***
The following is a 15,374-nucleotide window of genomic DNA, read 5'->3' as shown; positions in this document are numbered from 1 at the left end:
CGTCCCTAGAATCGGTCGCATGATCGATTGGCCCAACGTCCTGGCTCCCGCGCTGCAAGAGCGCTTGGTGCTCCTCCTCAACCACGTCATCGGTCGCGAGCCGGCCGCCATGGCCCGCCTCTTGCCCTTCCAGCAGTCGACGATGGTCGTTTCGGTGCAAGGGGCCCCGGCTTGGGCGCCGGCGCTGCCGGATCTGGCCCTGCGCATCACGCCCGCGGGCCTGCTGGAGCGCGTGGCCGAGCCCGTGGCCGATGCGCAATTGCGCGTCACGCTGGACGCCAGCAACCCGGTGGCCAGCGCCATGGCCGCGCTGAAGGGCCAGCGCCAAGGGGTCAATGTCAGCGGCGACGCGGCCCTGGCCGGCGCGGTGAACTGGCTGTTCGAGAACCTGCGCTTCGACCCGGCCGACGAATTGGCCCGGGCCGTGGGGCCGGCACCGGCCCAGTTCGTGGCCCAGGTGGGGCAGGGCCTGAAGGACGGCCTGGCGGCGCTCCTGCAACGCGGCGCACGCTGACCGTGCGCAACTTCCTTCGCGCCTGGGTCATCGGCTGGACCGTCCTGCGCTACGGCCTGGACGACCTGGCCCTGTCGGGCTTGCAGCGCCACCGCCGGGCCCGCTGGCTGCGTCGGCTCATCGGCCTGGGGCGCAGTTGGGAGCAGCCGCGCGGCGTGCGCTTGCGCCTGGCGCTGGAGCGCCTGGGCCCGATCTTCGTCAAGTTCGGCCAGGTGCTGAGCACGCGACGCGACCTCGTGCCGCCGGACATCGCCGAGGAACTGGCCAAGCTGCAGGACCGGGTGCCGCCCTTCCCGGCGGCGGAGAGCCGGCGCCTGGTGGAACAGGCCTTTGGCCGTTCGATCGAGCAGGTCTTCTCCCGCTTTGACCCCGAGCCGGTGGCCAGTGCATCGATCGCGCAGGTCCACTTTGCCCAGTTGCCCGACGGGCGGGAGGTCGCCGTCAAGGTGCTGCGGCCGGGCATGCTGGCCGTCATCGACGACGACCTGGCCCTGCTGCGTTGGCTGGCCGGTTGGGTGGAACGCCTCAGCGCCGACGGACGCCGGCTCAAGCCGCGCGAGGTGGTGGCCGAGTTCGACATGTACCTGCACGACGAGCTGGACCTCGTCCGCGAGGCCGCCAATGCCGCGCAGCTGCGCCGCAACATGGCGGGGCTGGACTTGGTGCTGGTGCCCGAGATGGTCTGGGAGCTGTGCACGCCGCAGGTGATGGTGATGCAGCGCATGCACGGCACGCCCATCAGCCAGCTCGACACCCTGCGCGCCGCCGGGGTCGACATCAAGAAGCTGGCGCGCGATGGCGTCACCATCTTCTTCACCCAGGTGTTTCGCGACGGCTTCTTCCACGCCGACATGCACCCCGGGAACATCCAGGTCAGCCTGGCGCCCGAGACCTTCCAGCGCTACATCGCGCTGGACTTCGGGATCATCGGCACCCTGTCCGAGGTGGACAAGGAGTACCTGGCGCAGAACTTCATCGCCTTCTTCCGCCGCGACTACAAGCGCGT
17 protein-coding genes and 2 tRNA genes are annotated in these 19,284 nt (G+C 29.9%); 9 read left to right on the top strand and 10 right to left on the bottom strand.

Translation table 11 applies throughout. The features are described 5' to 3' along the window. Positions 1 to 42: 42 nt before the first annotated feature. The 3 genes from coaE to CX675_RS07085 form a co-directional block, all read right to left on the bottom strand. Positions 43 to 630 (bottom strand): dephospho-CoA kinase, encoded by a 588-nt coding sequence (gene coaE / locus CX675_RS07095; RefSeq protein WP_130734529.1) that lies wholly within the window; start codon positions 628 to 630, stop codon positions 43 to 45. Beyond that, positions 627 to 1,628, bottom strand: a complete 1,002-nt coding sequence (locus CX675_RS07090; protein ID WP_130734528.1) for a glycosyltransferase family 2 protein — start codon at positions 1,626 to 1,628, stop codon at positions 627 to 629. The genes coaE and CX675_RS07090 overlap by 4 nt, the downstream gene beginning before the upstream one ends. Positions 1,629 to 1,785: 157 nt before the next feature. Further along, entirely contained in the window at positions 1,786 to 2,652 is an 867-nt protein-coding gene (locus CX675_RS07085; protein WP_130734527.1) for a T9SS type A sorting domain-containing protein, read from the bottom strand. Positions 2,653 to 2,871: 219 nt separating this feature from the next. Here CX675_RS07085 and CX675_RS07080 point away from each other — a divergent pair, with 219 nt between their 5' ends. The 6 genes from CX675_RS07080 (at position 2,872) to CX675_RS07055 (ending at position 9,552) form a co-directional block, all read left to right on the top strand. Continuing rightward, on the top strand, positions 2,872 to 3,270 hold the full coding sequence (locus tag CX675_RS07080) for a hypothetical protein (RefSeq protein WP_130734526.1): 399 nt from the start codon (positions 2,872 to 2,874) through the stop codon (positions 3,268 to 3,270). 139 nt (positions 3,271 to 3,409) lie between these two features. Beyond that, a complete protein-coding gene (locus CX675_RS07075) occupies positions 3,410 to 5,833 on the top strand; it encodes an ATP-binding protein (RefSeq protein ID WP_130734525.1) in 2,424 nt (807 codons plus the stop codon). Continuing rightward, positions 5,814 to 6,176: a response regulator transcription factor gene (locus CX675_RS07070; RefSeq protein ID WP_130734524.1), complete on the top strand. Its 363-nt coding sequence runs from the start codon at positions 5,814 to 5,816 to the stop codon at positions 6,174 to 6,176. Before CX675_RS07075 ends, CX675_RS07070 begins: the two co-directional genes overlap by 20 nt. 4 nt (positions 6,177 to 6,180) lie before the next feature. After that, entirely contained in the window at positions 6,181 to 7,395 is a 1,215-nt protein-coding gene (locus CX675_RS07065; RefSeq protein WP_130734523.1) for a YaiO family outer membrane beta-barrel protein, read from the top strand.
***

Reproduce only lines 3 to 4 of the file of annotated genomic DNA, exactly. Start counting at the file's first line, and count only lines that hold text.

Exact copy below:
17 protein-coding genes and 2 tRNA genes are annotated in these 19,284 nt (G+C 29.9%); 9 read left to right on the top strand and 10 right to left on the bottom strand.

Translation table 11 applies throughout. The features are described 5' to 3' along the window. Positions 1 to 42: 42 nt before the first annotated feature. The 3 genes from coaE to CX675_RS07085 form a co-directional block, all read right to left on the bottom strand. Positions 43 to 630 (bottom strand): dephospho-CoA kinase, encoded by a 588-nt coding sequence (gene coaE / locus CX675_RS07095; RefSeq protein WP_130734529.1) that lies wholly within the window; start codon positions 628 to 630, stop codon positions 43 to 45. Beyond that, positions 627 to 1,628, bottom strand: a complete 1,002-nt coding sequence (locus CX675_RS07090; protein ID WP_130734528.1) for a glycosyltransferase family 2 protein — start codon at positions 1,626 to 1,628, stop codon at positions 627 to 629. The genes coaE and CX675_RS07090 overlap by 4 nt, the downstream gene beginning before the upstream one ends. Positions 1,629 to 1,785: 157 nt before the next feature. Further along, entirely contained in the window at positions 1,786 to 2,652 is an 867-nt protein-coding gene (locus CX675_RS07085; protein WP_130734527.1) for a T9SS type A sorting domain-containing protein, read from the bottom strand. Positions 2,653 to 2,871: 219 nt separating this feature from the next. Here CX675_RS07085 and CX675_RS07080 point away from each other — a divergent pair, with 219 nt between their 5' ends. The 6 genes from CX675_RS07080 (at position 2,872) to CX675_RS07055 (ending at position 9,552) form a co-directional block, all read left to right on the top strand. Continuing rightward, on the top strand, positions 2,872 to 3,270 hold the full coding sequence (locus tag CX675_RS07080) for a hypothetical protein (RefSeq protein WP_130734526.1): 399 nt from the start codon (positions 2,872 to 2,874) through the stop codon (positions 3,268 to 3,270). 139 nt (positions 3,271 to 3,409) lie between these two features. Beyond that, a complete protein-coding gene (locus CX675_RS07075) occupies positions 3,410 to 5,833 on the top strand; it encodes an ATP-binding protein (RefSeq protein ID WP_130734525.1) in 2,424 nt (807 codons plus the stop codon). Continuing rightward, positions 5,814 to 6,176: a response regulator transcription factor gene (locus CX675_RS07070; RefSeq protein ID WP_130734524.1), complete on the top strand. Its 363-nt coding sequence runs from the start codon at positions 5,814 to 5,816 to the stop codon at positions 6,174 to 6,176. Before CX675_RS07075 ends, CX675_RS07070 begins: the two co-directional genes overlap by 20 nt. 4 nt (positions 6,177 to 6,180) lie before the next feature. After that, entirely contained in the window at positions 6,181 to 7,395 is a 1,215-nt protein-coding gene (locus CX675_RS07065; RefSeq protein WP_130734523.1) for a YaiO family outer membrane beta-barrel protein, read from the top strand.